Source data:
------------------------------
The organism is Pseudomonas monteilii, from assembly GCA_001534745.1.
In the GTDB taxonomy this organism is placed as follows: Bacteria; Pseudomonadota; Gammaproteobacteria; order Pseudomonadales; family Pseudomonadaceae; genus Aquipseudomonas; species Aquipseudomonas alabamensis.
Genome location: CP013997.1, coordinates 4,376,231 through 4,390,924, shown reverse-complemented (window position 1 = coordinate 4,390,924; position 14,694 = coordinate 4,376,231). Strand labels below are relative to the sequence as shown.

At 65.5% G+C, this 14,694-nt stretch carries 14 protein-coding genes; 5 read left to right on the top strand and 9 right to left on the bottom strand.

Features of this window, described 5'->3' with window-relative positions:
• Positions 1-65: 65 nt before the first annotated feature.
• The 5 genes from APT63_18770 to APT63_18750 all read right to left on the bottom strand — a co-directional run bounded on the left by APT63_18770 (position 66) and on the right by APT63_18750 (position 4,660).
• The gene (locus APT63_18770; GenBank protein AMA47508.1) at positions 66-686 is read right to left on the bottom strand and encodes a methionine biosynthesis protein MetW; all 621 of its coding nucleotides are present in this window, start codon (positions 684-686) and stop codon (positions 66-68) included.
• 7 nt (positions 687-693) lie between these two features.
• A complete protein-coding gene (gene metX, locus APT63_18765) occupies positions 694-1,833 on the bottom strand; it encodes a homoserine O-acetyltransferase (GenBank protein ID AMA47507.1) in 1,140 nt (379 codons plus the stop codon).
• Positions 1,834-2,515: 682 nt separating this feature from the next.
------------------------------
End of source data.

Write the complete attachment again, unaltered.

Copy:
The organism is Pseudomonas monteilii, from assembly GCA_001534745.1.
In the GTDB taxonomy this organism is placed as follows: Bacteria; Pseudomonadota; Gammaproteobacteria; order Pseudomonadales; family Pseudomonadaceae; genus Aquipseudomonas; species Aquipseudomonas alabamensis.
Genome location: CP013997.1, coordinates 4,376,231 through 4,390,924, shown reverse-complemented (window position 1 = coordinate 4,390,924; position 14,694 = coordinate 4,376,231). Strand labels below are relative to the sequence as shown.

At 65.5% G+C, this 14,694-nt stretch carries 14 protein-coding genes; 5 read left to right on the top strand and 9 right to left on the bottom strand.

Features of this window, described 5'->3' with window-relative positions:
• Positions 1-65: 65 nt before the first annotated feature.
• The 5 genes from APT63_18770 to APT63_18750 all read right to left on the bottom strand — a co-directional run bounded on the left by APT63_18770 (position 66) and on the right by APT63_18750 (position 4,660).
• The gene (locus APT63_18770; GenBank protein AMA47508.1) at positions 66-686 is read right to left on the bottom strand and encodes a methionine biosynthesis protein MetW; all 621 of its coding nucleotides are present in this window, start codon (positions 684-686) and stop codon (positions 66-68) included.
• 7 nt (positions 687-693) lie between these two features.
• A complete protein-coding gene (gene metX, locus APT63_18765) occupies positions 694-1,833 on the bottom strand; it encodes a homoserine O-acetyltransferase (GenBank protein ID AMA47507.1) in 1,140 nt (379 codons plus the stop codon).
• Positions 1,834-2,515: 682 nt separating this feature from the next.